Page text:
It reads as a cautionary tale.
Or someone with an agenda.
In a December letter to a newspaper in Gainesville, Texas, Don Vogel wrote about a proposed wind farm in Texas that, if approved, would be developed by the same company that owns the Prairie Queen Wind Farm in northern Allen County.
“Like waking from a bad dream … the decent folk of the farming community near Iola were shaken by news of legal action,” Vogel wrote. “A mechanics lien to the tune of nearly $1.8 million had been placed on the properties that were leased to EDP’s Prairie Queen wind project.”
The lien, Vogel said, essentially prevents the landowners from selling their property without first satisfying the $1.8 million debt. “These farmers now do not have a clean title to their land!” he wrote.
Vogel’s letter has subsequently been shared locally through social media. One reader brought the letter to the Register’s newspaper office as well.
So are local landowners on the hook for a $1.8 million bill?
Not quite, although attempting to sell land with a lien on it could be problematic.
A subsequent review of the more than 200 mechanics liens filed over the past year in Allen County District Court – including the one referenced by Vogel – show a byproduct of a multimillion-dollar construction project, and how contractors take steps to ensure they are being paid.
The details in the lien listed in Vogel’s letter match up with a filing by Nelson Quarries, based in Allen County, against Black & McDonald, the contractor in charge of construction of the Prairie Queen wind farm for EDP Renewables.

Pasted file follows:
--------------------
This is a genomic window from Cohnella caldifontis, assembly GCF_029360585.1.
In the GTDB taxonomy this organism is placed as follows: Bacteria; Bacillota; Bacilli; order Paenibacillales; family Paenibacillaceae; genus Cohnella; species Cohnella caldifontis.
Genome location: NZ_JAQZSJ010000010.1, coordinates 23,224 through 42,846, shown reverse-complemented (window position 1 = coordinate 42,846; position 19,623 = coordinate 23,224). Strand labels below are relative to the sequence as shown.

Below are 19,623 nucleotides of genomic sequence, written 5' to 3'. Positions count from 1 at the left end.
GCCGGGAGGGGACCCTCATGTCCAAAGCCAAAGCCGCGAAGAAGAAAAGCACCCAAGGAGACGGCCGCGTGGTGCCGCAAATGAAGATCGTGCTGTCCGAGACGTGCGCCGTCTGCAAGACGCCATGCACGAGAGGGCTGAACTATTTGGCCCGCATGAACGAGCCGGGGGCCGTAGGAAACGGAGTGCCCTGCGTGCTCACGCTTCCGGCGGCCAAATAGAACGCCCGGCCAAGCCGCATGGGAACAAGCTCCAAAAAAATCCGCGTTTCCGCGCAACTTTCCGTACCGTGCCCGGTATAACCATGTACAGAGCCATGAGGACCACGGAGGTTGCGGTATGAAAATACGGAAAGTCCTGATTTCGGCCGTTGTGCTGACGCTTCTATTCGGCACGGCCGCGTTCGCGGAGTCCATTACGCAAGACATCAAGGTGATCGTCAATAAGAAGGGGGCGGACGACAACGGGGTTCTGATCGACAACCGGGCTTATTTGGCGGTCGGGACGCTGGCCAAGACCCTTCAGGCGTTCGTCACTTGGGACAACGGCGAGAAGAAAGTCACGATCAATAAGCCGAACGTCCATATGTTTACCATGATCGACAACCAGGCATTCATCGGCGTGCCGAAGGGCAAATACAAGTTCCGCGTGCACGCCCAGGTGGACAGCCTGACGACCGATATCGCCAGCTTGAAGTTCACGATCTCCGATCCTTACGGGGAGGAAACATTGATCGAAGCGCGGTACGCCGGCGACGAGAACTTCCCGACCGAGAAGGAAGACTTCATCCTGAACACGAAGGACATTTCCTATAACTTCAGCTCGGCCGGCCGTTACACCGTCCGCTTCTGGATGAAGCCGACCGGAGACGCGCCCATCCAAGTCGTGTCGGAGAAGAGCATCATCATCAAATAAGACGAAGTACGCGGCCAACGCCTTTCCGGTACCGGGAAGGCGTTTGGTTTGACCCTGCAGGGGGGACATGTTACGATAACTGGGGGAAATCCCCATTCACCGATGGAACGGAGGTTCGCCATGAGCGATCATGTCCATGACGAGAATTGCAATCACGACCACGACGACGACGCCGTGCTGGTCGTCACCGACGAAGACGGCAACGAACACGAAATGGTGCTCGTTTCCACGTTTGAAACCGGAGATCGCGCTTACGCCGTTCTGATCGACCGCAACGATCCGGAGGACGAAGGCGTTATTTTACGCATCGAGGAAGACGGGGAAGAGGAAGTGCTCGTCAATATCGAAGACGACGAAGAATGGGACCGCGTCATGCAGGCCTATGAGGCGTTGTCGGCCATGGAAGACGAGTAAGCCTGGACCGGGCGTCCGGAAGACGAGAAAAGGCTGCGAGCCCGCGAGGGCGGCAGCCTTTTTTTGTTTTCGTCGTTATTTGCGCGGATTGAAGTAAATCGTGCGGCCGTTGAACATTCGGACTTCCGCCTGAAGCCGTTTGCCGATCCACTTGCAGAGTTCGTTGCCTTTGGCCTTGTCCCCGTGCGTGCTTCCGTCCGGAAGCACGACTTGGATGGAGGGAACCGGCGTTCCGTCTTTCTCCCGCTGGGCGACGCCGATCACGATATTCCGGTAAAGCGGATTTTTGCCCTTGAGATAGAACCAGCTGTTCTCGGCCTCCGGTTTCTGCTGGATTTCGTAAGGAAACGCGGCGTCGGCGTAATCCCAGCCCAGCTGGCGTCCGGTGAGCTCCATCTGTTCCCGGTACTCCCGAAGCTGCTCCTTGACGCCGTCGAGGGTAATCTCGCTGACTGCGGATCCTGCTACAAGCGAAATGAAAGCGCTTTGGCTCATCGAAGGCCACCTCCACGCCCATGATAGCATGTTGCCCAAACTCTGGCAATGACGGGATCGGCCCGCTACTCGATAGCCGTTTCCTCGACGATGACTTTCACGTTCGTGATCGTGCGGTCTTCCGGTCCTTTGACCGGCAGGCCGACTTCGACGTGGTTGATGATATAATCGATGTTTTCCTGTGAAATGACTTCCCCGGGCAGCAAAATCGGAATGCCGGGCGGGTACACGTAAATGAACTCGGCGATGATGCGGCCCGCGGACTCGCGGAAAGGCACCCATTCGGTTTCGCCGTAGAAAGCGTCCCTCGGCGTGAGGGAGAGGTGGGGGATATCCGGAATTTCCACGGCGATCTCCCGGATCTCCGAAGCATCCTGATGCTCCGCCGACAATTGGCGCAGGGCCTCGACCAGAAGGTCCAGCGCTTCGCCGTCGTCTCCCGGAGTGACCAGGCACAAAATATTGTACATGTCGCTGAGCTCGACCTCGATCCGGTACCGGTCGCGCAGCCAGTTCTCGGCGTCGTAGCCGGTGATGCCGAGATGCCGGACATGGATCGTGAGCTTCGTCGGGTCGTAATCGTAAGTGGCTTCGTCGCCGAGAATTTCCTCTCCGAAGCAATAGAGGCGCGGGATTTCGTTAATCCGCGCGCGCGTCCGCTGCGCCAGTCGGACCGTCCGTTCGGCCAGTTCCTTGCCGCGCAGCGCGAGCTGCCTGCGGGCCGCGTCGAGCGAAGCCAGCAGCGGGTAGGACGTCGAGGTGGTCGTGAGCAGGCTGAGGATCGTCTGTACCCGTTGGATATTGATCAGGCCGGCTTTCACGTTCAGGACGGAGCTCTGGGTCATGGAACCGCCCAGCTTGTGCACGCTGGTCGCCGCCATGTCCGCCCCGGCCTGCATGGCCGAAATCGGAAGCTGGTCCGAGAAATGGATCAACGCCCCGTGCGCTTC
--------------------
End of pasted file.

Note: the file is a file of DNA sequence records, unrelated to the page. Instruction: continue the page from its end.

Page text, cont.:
The specifics of the lien also offer a bit more perspective.
As of Nov. 20, Black & McDonald still owed $1,788.763.16, according to the lien filing, but also has paid the Iola-based company more than $5.9 million.
“Liens are often a necessary step in resolving disputes between contractors and subcontractors during construction projects,” explained Blair Matocha, a spokeswoman for EDP. “Unpaid contractors and subcontractors must file a lien within a strict deadline or they risk losing the ability to resolve their dispute in court. If a contractor or subcontractor thinks they have not been adequately paid for work performed, they will almost certainly file before the deadline passes.
“Regarding EDP Renewables’ Prairie Queen Wind Farm, it is EDP Renewables’ contractor Black & McDonald that is in dispute with several of its subcontractors,” Matocha continued. “The dispute is solely between Black & McDonald and its subcontractors – not EDP Renewables or the Prairie Queen Wind Farm.
“Our landowners are our partners and we provide multiple layers of protection to ensure our landowners are not negatively affected by mechanics liens,” Matocha said. “A lease with Prairie Queen Wind Farm requires that we keep our landowners’ property free and clear of all liens.”
EDP officials declined to comment for the article.
ONE SUCH landowner, who asked not to be identified, but whose property is among those listed in the mechanics lien filings, said there is no cause for concern, “but I am keeping track of things. I know that once these things get into the legal system, it can take a while to get them resolved.”
The landowner continues to support the wind farm, and EDP. “They’ve been great to work with.”
EDP Renewables pays Allen County $250,000 a year payment in lieu of taxes.
WHILE there have been scores of mechanics liens filed, only two companies have subsequently filed suit seeking restitution.
RES Systems LLC, based in Delaware, filed a $2,001,406.48 against Black and McDonald in October.
Also in October, Buckner Heavylift Cranes LLC, based in North Carolina, filed suit seeking $5.9 million against Black and McDonald.
The aforementioned landowner agrees unpaid bills to subcontractors, particularly local ones, have given the project a black eye.
“My concern is for the local companies that went above and beyond, and now they’re struggling to get paid,” the landowner said. “I’m not sure how many of them can afford to take such a hit.”
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